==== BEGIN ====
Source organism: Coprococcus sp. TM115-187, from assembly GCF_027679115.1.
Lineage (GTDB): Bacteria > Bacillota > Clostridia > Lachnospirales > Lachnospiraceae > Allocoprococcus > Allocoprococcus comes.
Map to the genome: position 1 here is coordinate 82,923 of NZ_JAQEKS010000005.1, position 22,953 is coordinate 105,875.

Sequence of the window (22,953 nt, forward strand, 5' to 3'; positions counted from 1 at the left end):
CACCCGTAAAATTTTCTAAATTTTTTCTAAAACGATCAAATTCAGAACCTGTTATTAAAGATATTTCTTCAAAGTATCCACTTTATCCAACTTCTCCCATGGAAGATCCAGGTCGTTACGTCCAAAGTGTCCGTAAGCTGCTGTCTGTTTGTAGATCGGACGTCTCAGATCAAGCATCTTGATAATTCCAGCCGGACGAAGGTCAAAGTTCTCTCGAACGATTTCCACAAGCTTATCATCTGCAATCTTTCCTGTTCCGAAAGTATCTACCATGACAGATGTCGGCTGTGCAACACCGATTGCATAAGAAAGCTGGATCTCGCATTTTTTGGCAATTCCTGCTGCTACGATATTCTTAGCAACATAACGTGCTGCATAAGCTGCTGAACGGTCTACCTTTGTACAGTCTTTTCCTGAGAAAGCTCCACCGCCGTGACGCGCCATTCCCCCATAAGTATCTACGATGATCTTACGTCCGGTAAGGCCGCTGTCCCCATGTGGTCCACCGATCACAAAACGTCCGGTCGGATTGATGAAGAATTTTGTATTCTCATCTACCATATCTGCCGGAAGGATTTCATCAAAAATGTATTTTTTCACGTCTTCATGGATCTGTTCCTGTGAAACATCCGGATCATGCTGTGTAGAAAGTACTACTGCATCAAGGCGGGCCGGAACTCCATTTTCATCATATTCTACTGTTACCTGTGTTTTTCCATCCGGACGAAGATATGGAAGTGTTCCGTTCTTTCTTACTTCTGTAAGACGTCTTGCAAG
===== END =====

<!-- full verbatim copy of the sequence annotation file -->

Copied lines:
Source organism: Coprococcus sp. TM115-187, from assembly GCF_027679115.1.
Lineage (GTDB): Bacteria > Bacillota > Clostridia > Lachnospirales > Lachnospiraceae > Allocoprococcus > Allocoprococcus comes.
Map to the genome: position 1 here is coordinate 82,923 of NZ_JAQEKS010000005.1, position 22,953 is coordinate 105,875.

Sequence of the window (22,953 nt, forward strand, 5' to 3'; positions counted from 1 at the left end):
CACCCGTAAAATTTTCTAAATTTTTTCTAAAACGATCAAATTCAGAACCTGTTATTAAAGATATTTCTTCAAAGTATCCACTTTATCCAACTTCTCCCATGGAAGATCCAGGTCGTTACGTCCAAAGTGTCCGTAAGCTGCTGTCTGTTTGTAGATCGGACGTCTCAGATCAAGCATCTTGATAATTCCAGCCGGACGAAGGTCAAAGTTCTCTCGAACGATTTCCACAAGCTTATCATCTGCAATCTTTCCTGTTCCGAAAGTATCTACCATGACAGATGTCGGCTGTGCAACACCGATTGCATAAGAAAGCTGGATCTCGCATTTTTTGGCAATTCCTGCTGCTACGATATTCTTAGCAACATAACGTGCTGCATAAGCTGCTGAACGGTCTACCTTTGTACAGTCTTTTCCTGAGAAAGCTCCACCGCCGTGACGCGCCATTCCCCCATAAGTATCTACGATGATCTTACGTCCGGTAAGGCCGCTGTCCCCATGTGGTCCACCGATCACAAAACGTCCGGTCGGATTGATGAAGAATTTTGTATTCTCATCTACCATATCTGCCGGAAGGATTTCATCAAAAATGTATTTTTTCACGTCTTCATGGATCTGTTCCTGTGAAACATCCGGATCATGCTGTGTAGAAAGTACTACTGCATCAAGGCGGGCCGGAACTCCATTTTCATCATATTCTACTGTTACCTGTGTTTTTCCATCCGGACGAAGATATGGAAGTGTTCCGTTCTTTCTTACTTCTGTAAGACGTCTTGCAAG